We are not that family.
You know, the family with the matching sweaters sitting criss-cross-apple-sauce in front of the fireplace while Dad reads a favorite Bible passage and Mom follows up with leading a hymn on the piano and the children sing in harmony soaking up some deep spiritual truth. During these first 7 years of family life I find myself always comparing our lives to that family. And let me tell you, we are not that family.
My husband and I both come from broken homes. My parents divorced when I was 4 and living with my mother gave me a childhood full of yelling, abuse, and dysfunction. At 14 I lost my mom to a heart attack and moved to California to live with my single (gold-hearted) Dad. My husband’s father died in a car accident when he was just 12 and his mom shortly afterwards turned to alcohol to cope.
Every holiday we find ourselves scrapping for family traditions, trying to piece together some sort of family culture. I’ll never forget our first Christmas together before we had kids. That moment of bringing the Christmas tree through our front door and propping it up in the stand as best we could and questioning ourselves the whole way – WHY were we doing this? We had no reason other than everyone else was doing it. And the next morning when we discovered that the trunk had not been secured well enough and the tree was smashed all over the living room – ornaments shattered everywhere – we soberly questioned if God wasn’t trying to teach us something.
A few years later we find ourselves in a family of our own with three beautiful daughters. I feel like we’re always behind. Other Christian families have their traditions, their bonding times, teaching times and so forth. I’m 36 years old, married 9 years and I still can’t figure out how to keep the house clean and put dinner on the table each night, let alone establish a nightly bedtime routine that includes prayer and Bible reading. My husband is self employed and comes home each night to hours of invoicing and quotes, stopping only to at least have some sort of dinner together as a family, usually while watching TV. Honestly, I’m struggling. I feel like as the years slip by I’m failing to bring our family together and we are losing precious time to create an unbreakable family bond that is centered in God’s love for us.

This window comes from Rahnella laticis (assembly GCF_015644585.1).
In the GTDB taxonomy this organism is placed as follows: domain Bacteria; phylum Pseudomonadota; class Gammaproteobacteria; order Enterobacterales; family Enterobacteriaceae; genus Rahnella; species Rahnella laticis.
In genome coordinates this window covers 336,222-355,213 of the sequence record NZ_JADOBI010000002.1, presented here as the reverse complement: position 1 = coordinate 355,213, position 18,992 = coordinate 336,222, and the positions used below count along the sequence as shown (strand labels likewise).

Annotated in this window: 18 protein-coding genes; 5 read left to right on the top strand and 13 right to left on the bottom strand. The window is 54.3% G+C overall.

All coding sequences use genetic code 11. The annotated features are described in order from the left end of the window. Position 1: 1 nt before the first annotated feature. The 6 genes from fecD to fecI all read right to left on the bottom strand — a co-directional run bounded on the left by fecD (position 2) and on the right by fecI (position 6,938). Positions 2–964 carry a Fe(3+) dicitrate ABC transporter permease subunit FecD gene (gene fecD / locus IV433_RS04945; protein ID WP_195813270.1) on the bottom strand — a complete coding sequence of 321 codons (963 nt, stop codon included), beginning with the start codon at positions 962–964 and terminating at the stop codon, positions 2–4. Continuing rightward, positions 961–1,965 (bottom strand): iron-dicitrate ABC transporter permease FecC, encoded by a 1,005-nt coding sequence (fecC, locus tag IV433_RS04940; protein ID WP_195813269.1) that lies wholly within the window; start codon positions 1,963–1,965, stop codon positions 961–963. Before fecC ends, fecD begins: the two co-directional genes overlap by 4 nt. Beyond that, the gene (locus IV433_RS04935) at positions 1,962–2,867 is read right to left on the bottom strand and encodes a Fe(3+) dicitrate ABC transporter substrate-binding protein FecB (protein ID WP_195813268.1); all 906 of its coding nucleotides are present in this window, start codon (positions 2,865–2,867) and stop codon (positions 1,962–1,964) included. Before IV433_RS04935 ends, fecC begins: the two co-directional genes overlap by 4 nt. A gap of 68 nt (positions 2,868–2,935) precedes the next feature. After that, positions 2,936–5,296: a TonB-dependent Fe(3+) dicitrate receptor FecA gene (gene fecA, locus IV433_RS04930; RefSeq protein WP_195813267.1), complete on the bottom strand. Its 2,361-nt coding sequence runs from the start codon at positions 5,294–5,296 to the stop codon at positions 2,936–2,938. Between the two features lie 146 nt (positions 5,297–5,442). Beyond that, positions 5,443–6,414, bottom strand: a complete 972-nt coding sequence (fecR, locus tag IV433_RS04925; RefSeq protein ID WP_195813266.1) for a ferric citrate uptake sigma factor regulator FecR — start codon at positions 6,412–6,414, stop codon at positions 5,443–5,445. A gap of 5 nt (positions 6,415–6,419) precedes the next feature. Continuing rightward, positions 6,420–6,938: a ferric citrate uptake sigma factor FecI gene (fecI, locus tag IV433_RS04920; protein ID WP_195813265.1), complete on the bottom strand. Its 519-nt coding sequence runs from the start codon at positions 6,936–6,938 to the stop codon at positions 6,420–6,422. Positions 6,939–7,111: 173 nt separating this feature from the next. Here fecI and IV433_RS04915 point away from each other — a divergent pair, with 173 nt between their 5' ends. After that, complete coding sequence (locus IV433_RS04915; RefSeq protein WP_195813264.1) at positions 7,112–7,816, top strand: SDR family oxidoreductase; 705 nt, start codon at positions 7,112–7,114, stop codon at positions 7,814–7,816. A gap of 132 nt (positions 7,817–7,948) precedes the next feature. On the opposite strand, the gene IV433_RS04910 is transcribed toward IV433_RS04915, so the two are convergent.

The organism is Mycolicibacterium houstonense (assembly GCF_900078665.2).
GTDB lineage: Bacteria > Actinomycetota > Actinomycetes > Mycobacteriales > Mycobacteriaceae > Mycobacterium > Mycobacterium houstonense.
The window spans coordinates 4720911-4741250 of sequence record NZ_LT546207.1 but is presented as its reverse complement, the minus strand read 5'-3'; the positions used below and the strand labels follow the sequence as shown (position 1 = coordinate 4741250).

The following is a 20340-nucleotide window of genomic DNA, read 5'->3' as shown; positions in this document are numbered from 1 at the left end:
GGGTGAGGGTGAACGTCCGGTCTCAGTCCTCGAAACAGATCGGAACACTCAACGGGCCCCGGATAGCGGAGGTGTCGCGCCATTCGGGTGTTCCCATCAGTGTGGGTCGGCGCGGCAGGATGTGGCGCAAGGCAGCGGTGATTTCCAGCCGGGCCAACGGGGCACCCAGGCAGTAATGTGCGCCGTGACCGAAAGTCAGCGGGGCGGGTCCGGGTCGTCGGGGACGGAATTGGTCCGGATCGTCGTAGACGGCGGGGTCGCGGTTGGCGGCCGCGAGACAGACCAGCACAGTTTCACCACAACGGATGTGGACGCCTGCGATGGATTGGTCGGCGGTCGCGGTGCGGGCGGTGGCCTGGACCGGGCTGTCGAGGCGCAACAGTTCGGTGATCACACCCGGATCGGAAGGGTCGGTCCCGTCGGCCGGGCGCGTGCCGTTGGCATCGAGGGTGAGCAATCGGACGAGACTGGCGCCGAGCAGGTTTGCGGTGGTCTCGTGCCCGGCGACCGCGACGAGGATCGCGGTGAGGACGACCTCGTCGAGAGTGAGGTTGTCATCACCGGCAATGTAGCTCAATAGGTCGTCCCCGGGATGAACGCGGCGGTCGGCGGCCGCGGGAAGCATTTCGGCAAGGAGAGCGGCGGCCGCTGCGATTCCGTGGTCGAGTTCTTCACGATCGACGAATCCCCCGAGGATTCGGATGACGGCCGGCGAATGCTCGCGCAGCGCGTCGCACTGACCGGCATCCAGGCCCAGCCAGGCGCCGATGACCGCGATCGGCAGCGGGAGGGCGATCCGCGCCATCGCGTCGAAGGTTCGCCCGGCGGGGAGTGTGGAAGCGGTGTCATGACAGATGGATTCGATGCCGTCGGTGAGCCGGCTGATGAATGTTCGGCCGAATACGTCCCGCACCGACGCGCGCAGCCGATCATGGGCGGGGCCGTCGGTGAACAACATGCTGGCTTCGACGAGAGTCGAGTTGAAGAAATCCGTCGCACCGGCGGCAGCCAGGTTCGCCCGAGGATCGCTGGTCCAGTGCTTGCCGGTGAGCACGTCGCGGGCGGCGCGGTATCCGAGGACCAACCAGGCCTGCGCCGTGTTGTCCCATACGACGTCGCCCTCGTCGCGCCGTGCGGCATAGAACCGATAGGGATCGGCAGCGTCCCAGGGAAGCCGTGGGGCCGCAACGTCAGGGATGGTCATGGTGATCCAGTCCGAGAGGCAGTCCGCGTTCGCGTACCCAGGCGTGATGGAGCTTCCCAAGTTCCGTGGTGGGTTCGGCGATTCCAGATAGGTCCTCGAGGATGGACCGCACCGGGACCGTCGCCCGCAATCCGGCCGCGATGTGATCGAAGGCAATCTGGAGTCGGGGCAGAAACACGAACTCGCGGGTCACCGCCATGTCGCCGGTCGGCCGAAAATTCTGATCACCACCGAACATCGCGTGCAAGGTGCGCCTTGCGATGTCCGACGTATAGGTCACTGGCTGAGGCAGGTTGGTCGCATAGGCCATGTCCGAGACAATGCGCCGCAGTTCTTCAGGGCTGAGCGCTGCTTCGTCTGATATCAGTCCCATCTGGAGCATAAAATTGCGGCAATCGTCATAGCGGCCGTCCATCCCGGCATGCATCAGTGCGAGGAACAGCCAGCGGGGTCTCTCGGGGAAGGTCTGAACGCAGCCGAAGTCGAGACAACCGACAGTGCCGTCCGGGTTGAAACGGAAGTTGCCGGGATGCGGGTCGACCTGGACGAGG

The other day I went to an annual used homeschool curriculum sale and stumbled upon a book called Family Night Tool Chest. Having a family night was something that had been on my heart for days and I’d been praying that God would reveal his plan for our family and how to strengthen our bond together. I took a quick look at the pages and bought it on the spot. Family night. THAT’S what we needed.
One night a week is something we could do. Maybe I’m not quite yet putting meals on the table each night with candles and music, but we could certainly slap together a pizza family night every Friday and play games and have some sort of activity that sparks conversation about God. So I enlisted my little accountability partners and came up with a plan. (If you ever want to start a new habit or break and old one, tell your young children. Trust me, they’ll never let you drink coffee again without a fight if you ask them help you stop!)
For our first Family Night I issued the girls a large piece of butcher paper and asked them to make a sign. It was a serious “warm fuzzy” – as my Dad would have said – to watch them work together on a project. They were THRILLED at the idea of Family Night. We bought a pizza for dinner and set up a special table in the living room with a tablecloth. We hung the sign over the TV so we wouldn’t be tempted to watch something but be free of distractions. The girls just loved it.
I loved it.